Sweat Equity: Fertilizer Foundation for GIANT DEER

Turkeys, deer and other wildlife will appreciate the hard work you put into it and you will, hopefully, enjoy a successful hunt.

By Jason Houser

As much as we autumn-time deer hunters would like to throw some fertilizer under an oak tree and a few weeks later, have it rain to see results, acorns will cause many hunters to be disappointed. The first or even the second fall after you begin fertilizing will not produce exceptional amounts of acorns. It is usually the third fall before hunters start seeing results from their hard work. But even on the third fall, things can go wrong and you can have very low, if any acorns.

When deciding what trees to fertilize, my first choice is white oaks, followed by red oaks. White oaks are preferred by most wildlife because they not as bitter tasting as reds. However, if white oak trees are not available, deer, turkeys and other wildlife will have no qualms eating acorns from red oaks.

Finding the best oaks could be as simple as taking a look at the area you hunt from a distance. It will not be hard to pick out the tallest oaks on the property. These big, tall oaks that stand higher than everything else in the forest will receive the most sunlight, therefore, allowing them to produce a lot of mast (as much as 20,000 acorns). Oak trees do not have to be in the woods to work as a feeding station for deer. For example, many cattle pastures have oaks growing by their lonesome selves. Because of their solitude from other trees, they have the potential to produce an abundance of acorns.

Fertilizing trees is actually a simple task once you have decided what trees to fertilize. I recommend using a granular fertilizer of 13-13-13 in the spring though fertilizer spikes made especially for fruit or shade trees from any nursery work well too. Follow the directions on the packaging.

A good fertilizer program can result in a bountiful crop of acorns.

If using granular fertilizer, use two pounds of fertilizer per 1,000 square feet of crown (leaf shadow looking straight down). Say, the tree you are fertilizing has a crown of 90 x 90 feet, which is 8,100 square feet; the tree will need about 16 pounds of fertilizer. For best results, apply the fertilizer at the tree’s drip line to within five feet of the tree’s trunk. The drip line is the outer edge of the tree’s limbs. If the area has a lot of leaves and other types of debris on the ground, rake it away before applying the fertilizer. For even spreading, use a hand spreader to apply the fertilizer.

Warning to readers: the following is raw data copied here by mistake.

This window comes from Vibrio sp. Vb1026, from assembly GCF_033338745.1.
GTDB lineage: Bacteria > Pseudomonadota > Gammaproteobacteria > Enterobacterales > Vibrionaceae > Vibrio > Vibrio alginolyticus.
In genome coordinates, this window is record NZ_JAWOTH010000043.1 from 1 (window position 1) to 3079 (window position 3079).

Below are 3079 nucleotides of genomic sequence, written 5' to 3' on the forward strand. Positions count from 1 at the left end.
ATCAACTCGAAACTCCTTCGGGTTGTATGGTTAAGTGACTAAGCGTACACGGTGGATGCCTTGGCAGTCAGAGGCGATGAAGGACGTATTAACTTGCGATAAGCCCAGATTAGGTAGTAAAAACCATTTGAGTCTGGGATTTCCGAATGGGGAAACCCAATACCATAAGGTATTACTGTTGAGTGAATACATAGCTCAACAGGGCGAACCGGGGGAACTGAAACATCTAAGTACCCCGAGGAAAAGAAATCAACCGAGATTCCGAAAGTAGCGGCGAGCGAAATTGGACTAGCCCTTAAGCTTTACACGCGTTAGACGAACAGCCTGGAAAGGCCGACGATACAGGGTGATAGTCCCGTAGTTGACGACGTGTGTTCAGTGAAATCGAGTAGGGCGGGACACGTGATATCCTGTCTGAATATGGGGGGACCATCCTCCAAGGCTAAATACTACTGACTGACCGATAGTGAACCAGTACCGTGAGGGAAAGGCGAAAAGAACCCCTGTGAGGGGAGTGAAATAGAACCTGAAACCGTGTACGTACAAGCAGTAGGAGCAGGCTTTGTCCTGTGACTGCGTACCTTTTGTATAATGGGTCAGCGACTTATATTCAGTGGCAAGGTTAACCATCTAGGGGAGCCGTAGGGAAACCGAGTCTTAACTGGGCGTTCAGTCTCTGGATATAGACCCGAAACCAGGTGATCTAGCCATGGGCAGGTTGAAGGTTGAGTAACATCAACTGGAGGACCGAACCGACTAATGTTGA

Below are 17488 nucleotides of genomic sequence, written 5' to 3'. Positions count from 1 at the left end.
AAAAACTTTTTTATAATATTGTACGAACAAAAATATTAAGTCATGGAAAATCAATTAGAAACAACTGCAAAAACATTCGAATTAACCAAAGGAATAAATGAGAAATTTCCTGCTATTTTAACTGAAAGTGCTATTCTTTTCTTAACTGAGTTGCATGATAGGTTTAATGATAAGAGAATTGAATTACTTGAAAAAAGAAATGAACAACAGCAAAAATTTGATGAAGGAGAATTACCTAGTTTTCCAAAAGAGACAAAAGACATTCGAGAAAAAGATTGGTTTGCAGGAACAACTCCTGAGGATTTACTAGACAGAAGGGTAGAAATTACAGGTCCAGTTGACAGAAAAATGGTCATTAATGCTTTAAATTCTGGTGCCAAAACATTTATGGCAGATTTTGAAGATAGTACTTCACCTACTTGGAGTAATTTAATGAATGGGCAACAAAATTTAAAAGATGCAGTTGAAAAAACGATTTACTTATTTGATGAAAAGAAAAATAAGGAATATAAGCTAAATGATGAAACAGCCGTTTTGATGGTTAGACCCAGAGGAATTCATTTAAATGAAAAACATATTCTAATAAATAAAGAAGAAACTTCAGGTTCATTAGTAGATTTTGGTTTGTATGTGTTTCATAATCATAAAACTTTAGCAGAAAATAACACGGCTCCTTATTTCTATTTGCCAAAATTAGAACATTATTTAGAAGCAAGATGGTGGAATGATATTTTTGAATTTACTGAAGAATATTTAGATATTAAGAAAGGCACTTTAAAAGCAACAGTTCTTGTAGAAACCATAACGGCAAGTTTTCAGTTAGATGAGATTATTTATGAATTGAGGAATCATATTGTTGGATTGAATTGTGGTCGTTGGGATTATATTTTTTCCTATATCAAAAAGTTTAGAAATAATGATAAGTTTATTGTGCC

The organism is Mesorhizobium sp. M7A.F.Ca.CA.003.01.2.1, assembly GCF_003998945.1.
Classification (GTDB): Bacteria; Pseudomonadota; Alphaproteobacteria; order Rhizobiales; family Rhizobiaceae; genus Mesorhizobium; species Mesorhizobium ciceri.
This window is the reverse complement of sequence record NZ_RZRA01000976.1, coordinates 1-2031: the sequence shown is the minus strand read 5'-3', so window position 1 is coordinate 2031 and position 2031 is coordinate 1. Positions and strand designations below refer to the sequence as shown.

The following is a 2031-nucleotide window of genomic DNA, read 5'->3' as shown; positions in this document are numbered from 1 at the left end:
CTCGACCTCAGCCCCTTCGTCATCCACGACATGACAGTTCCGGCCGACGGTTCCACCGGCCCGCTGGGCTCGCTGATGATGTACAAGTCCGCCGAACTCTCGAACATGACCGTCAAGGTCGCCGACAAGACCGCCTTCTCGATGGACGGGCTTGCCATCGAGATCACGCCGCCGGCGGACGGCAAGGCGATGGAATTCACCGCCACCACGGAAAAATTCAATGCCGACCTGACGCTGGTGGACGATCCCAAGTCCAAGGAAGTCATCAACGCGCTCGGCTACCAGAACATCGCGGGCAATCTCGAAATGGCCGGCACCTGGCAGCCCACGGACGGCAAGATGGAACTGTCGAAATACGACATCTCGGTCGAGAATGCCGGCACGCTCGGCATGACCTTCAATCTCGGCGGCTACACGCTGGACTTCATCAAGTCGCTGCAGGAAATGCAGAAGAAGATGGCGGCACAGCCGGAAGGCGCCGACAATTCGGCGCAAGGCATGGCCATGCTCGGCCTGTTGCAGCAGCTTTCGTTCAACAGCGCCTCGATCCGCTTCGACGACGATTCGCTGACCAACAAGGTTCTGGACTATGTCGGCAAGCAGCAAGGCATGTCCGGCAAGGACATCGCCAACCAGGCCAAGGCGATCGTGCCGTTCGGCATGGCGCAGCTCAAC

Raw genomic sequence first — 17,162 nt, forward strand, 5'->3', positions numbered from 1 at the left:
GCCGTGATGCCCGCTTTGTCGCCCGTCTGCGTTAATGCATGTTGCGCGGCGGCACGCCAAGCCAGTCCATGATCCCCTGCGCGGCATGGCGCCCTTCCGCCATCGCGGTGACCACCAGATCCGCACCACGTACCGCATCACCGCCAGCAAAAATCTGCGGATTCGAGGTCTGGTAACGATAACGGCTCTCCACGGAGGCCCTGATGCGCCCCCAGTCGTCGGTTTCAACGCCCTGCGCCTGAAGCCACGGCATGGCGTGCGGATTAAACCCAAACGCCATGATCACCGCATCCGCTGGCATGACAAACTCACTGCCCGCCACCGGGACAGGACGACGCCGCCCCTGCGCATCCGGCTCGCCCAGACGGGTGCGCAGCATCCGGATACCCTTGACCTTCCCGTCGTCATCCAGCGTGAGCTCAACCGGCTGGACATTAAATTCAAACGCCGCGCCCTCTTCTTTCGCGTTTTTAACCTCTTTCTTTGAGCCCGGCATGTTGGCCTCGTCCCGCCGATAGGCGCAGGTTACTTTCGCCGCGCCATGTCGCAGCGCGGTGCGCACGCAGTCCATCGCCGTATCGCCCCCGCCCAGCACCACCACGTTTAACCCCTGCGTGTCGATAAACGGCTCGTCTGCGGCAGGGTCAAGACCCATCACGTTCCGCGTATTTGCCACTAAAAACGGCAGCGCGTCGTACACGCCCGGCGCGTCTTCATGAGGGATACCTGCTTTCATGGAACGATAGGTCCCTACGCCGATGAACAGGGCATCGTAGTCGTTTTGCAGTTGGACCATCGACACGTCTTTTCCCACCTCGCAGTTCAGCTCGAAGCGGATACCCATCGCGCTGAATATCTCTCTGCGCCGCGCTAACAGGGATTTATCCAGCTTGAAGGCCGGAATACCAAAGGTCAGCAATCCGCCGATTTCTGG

Typically, it takes until the third crop before you see an increase in acorn production. And, depending on a number of things, things such as freezing temperatures and winds during the early spring flowering stage, such factors can prevent a good acorn crop for that year. Or, maybe, the trees did not produce mast for that year. Hopefully, you have fertilized enough trees so if a couple of trees do not produce, you have standbys.

Also, all I have talked about is the effects of what fertilizer has on oak trees. The same techniques I have described for fertilizing the white oak will also work for other mast trees, both hard and soft. These trees are the red oak, sawtooth oak, Chinese chestnut, persimmon, apple, and crabapple and pear trees. You don’t have to have a green thumb to make a difference in what is available for wildlife to eat. All that is required is patience and the desire to attract deer to where you desire.

There are several ways a landowner can learn more about habitat management. One of those ways is through Donnie Buckland, NWTF private lands manager: dbuckland@nwtf.net. Secondly, QDMA has some great information on habitat management and even offers hands-on courses that are jam-packed full of information.